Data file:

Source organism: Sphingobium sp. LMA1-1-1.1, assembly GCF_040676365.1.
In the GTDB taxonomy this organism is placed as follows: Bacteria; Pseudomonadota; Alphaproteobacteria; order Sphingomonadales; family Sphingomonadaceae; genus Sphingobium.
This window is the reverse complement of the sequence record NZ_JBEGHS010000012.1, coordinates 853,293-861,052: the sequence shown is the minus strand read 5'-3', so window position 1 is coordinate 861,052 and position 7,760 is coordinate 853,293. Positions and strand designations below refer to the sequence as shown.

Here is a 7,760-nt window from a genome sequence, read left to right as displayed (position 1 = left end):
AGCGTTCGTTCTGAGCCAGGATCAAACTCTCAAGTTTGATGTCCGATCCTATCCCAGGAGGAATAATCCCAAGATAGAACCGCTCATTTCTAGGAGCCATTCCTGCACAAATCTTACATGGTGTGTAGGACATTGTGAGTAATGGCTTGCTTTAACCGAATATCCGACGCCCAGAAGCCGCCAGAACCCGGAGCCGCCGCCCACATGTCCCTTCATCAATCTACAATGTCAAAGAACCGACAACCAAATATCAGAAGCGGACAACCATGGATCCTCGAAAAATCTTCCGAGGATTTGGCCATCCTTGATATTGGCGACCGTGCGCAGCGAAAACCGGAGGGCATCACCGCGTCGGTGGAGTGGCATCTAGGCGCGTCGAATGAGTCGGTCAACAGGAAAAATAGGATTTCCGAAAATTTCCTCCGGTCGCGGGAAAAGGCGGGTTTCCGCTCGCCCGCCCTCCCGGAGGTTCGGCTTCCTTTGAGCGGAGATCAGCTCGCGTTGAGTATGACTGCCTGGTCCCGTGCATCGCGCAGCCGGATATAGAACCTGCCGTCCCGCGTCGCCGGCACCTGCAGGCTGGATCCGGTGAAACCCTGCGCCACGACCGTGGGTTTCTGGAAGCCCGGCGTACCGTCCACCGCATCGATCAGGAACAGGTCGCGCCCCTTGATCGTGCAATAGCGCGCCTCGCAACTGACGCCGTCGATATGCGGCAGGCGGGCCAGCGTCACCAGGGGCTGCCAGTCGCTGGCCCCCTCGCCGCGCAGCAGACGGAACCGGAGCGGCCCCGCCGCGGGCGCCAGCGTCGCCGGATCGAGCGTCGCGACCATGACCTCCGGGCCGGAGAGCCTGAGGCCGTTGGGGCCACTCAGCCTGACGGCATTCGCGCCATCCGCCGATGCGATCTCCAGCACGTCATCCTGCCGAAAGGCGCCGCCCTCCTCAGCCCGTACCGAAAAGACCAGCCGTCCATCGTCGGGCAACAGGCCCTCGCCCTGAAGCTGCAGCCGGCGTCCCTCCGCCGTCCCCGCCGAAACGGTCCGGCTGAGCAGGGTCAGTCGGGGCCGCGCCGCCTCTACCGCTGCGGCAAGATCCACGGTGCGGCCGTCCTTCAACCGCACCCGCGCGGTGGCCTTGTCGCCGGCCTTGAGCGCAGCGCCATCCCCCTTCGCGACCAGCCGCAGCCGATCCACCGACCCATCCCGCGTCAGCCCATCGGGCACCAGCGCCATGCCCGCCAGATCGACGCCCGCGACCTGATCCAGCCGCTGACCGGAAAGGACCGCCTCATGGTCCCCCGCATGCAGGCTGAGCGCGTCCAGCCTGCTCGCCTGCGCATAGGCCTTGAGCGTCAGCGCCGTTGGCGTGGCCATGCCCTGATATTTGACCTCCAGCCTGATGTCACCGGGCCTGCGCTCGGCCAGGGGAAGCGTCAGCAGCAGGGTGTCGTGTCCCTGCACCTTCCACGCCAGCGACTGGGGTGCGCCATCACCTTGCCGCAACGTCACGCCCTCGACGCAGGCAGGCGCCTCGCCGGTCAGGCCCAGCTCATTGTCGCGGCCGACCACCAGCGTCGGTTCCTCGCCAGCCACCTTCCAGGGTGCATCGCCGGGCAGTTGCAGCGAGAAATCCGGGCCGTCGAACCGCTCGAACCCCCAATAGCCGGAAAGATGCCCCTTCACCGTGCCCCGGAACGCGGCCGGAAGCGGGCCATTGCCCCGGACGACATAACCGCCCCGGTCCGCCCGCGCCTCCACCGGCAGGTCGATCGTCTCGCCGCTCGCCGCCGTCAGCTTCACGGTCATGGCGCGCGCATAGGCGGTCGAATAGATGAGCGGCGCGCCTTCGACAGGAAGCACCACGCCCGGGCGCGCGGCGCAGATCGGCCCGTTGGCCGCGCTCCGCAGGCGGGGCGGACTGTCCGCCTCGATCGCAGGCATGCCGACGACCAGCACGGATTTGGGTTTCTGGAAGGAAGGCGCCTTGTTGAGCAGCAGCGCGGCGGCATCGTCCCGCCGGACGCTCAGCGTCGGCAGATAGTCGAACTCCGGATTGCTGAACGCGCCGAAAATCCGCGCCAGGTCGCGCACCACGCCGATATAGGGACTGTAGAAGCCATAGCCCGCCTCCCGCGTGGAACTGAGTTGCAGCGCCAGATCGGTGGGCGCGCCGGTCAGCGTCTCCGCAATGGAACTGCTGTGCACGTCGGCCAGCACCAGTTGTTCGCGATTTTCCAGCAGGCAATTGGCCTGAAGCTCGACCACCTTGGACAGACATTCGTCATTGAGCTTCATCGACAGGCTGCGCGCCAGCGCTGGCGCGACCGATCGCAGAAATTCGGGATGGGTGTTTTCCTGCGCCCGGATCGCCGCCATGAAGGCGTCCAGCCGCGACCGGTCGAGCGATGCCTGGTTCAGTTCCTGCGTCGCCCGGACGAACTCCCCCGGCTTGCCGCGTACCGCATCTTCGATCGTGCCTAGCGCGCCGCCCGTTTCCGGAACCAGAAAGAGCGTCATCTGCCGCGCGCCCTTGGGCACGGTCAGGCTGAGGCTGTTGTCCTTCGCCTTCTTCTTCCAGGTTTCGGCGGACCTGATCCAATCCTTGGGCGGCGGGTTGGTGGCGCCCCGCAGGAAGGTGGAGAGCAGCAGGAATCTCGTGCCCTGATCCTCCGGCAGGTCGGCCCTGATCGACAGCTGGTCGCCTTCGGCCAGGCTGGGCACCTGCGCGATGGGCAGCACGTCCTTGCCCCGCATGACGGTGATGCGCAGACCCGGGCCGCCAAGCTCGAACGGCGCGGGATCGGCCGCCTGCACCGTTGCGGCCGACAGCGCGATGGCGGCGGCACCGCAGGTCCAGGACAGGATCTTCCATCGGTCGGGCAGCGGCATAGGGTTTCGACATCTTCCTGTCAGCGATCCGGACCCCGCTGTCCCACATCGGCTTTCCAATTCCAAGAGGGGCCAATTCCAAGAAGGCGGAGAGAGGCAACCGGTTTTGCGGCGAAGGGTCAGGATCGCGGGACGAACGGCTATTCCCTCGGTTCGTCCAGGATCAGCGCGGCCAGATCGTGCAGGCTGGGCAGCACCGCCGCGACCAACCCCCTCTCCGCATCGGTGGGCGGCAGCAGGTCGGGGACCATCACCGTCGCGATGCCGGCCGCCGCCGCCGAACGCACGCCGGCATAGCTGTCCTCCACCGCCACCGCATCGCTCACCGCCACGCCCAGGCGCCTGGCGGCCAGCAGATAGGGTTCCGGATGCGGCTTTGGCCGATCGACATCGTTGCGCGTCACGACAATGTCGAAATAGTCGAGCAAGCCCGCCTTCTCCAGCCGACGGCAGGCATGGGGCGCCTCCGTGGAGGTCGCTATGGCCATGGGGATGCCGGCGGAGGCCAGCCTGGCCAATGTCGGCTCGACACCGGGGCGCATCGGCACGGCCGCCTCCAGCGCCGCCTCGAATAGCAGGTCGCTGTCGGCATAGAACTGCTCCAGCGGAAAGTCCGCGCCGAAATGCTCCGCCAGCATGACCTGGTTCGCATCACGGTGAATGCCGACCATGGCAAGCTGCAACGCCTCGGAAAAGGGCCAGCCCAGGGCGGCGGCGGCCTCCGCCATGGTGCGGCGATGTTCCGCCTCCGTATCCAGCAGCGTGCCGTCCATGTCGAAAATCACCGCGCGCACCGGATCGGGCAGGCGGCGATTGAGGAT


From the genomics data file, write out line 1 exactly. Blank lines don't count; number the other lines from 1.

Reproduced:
Source organism: Sphingobium sp. LMA1-1-1.1, assembly GCF_040676365.1.